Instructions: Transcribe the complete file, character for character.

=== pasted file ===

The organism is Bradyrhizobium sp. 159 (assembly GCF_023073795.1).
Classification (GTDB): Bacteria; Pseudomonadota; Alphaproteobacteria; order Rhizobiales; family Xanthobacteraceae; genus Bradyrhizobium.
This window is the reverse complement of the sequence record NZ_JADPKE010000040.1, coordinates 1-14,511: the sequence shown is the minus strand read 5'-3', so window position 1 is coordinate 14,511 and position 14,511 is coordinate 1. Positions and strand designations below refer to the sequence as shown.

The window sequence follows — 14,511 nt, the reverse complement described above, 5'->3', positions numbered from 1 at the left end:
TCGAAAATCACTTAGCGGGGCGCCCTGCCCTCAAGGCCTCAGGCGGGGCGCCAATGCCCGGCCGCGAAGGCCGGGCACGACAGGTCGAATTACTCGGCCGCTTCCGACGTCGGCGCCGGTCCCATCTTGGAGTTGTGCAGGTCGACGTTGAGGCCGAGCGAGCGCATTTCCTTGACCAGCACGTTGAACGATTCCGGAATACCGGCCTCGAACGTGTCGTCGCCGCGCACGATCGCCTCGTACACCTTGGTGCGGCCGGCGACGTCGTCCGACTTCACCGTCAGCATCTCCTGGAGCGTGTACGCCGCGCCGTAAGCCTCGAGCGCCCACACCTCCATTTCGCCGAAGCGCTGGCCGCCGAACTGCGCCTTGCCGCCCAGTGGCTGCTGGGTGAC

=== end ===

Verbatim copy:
The organism is Bradyrhizobium sp. 159 (assembly GCF_023073795.1).
Classification (GTDB): Bacteria; Pseudomonadota; Alphaproteobacteria; order Rhizobiales; family Xanthobacteraceae; genus Bradyrhizobium.
This window is the reverse complement of the sequence record NZ_JADPKE010000040.1, coordinates 1-14,511: the sequence shown is the minus strand read 5'-3', so window position 1 is coordinate 14,511 and position 14,511 is coordinate 1. Positions and strand designations below refer to the sequence as shown.

The window sequence follows — 14,511 nt, the reverse complement described above, 5'->3', positions numbered from 1 at the left end:
TCGAAAATCACTTAGCGGGGCGCCCTGCCCTCAAGGCCTCAGGCGGGGCGCCAATGCCCGGCCGCGAAGGCCGGGCACGACAGGTCGAATTACTCGGCCGCTTCCGACGTCGGCGCCGGTCCCATCTTGGAGTTGTGCAGGTCGACGTTGAGGCCGAGCGAGCGCATTTCCTTGACCAGCACGTTGAACGATTCCGGAATACCGGCCTCGAACGTGTCGTCGCCGCGCACGATCGCCTCGTACACCTTGGTGCGGCCGGCGACGTCGTCCGACTTCACCGTCAGCATCTCCTGGAGCGTGTACGCCGCGCCGTAAGCCTCGAGCGCCCACACCTCCATTTCGCCGAAGCGCTGGCCGCCGAACTGCGCCTTGCCGCCCAGTGGCTGCTGGGTGAC